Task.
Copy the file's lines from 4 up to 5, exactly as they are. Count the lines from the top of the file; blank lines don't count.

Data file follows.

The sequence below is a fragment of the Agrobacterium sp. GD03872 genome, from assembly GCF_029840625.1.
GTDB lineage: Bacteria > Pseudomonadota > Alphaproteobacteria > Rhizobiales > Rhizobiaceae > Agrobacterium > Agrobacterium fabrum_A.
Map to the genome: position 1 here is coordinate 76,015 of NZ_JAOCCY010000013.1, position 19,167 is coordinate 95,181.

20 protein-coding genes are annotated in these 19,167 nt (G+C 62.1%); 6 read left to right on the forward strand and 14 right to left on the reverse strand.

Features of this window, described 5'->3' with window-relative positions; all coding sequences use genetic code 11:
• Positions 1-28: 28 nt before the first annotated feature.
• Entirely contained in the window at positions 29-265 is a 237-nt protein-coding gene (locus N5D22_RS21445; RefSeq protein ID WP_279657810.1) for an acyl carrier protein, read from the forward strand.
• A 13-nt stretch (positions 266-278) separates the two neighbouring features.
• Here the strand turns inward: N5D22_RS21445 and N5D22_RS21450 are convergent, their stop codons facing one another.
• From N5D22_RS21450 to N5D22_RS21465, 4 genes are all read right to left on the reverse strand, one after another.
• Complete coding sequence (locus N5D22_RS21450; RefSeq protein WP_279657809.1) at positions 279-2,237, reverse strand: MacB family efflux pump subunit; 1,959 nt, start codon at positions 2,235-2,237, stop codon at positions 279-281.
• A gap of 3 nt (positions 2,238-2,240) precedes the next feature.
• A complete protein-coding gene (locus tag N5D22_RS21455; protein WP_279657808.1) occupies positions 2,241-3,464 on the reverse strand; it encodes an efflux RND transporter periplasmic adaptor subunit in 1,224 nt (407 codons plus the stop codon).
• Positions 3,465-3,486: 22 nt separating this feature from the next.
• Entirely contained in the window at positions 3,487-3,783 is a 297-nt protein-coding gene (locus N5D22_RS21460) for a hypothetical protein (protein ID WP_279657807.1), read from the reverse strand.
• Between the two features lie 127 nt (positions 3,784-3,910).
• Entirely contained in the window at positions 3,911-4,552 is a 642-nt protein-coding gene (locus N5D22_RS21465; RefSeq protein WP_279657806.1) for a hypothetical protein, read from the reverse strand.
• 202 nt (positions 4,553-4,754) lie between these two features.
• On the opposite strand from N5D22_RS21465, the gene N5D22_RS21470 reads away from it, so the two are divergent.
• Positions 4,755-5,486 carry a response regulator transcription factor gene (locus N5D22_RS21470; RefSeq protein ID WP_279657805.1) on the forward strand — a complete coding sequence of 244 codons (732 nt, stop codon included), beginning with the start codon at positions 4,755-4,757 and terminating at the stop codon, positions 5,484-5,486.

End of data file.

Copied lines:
20 protein-coding genes are annotated in these 19,167 nt (G+C 62.1%); 6 read left to right on the forward strand and 14 right to left on the reverse strand.

Features of this window, described 5'->3' with window-relative positions; all coding sequences use genetic code 11: